From D&D Wiki
I know there are many places I can ask this question, but this forum seems the smartest so here goes: In all mythos I see, a god can imitate a mortal and get a mortal woman pregnant, the result is a demi-god. However the only time a goddess has been pregnant was to another god, would it even be possible(in the loose definition of such when it comes to gods) for a goddess to become pregnant by a mortal, and would the child be a god or simply a demi-god?
Marasmusine 02:42, 16 March 2012 (MDT)
- "The fact that male deities of Greek myth had far more notable children with mortals than the female goddesses can be attributable to the Greek male-dominated society being reflected in their religion. Zeus, primarily, and also Poseidon, both had a multitude of affairs with mortal women, with Zeus having to shield them from his wife Hera after she was alerted to the infidelity. The females were expected to remain loyal to their husbands, while the males were almost expected to take multiple lovers, meaning that far more of the demigods in Greek myths were born on earth to human mothers than on Olympus to divine mothers."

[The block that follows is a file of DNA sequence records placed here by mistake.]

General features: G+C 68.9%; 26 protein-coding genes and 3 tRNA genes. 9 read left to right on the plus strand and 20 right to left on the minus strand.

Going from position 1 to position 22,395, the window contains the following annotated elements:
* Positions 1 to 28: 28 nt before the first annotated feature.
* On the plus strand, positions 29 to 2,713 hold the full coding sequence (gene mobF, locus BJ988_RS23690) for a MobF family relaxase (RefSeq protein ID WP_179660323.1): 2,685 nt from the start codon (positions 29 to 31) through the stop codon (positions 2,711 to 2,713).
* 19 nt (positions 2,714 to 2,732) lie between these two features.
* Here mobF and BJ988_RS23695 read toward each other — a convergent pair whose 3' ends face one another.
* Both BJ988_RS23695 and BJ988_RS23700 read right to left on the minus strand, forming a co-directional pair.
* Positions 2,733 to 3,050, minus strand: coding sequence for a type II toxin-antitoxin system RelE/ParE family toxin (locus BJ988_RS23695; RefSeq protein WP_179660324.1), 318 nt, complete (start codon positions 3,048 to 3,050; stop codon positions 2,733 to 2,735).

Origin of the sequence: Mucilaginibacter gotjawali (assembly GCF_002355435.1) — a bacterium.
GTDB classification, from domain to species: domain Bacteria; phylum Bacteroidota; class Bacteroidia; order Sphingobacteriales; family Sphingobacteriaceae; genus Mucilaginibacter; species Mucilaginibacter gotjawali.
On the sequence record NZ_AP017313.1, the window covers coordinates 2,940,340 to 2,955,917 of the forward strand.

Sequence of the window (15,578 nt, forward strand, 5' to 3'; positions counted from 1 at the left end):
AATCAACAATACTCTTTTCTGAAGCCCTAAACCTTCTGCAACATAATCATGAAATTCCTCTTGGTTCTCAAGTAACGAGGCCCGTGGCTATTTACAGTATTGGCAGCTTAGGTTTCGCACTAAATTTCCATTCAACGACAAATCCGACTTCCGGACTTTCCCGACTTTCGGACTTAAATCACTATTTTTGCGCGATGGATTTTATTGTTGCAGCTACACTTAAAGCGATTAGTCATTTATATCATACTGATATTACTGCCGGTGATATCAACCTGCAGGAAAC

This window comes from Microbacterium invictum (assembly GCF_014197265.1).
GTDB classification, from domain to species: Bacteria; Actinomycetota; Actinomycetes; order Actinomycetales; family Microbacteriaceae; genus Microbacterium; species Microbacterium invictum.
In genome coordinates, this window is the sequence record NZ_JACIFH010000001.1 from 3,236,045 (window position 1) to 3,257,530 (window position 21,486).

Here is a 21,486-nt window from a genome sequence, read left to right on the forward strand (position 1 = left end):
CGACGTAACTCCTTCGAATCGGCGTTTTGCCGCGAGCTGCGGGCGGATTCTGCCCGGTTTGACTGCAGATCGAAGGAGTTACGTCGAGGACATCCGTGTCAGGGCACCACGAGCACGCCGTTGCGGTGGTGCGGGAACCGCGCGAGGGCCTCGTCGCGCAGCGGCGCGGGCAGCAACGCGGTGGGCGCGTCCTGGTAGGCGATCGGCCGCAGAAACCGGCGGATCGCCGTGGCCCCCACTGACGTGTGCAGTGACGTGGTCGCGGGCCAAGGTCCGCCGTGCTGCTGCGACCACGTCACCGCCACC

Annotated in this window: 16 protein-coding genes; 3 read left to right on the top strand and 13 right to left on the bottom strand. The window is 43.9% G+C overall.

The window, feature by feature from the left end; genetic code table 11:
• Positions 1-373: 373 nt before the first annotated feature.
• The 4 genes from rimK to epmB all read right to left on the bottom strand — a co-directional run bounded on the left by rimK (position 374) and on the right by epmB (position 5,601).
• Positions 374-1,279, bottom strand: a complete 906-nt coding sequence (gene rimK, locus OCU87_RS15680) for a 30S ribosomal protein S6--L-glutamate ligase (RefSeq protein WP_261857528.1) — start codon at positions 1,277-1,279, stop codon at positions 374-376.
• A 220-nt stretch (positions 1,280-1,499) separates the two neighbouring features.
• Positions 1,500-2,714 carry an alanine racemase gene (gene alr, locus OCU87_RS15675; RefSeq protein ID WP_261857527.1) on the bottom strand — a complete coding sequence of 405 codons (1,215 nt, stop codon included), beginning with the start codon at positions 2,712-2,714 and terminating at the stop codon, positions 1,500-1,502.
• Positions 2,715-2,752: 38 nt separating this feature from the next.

Keeping with this morality, the children of a female goddess and male mortal may well be monsters (like the children of Echidna) as a cautionary tale against infidelity. Even Aphrodite, known for her affairs, did not bear children with Adonis or other mortals.
However, we now live in an age of gender equality, which modern D&D promotes. The actual answer is "whatever you want for your campaign - it's your fiction." Marasmusine 02:42, 16 March 2012 (MDT)
- thank you very much, that is a better explaination than any I could come up with AtlasS 10:23, 20 March 2012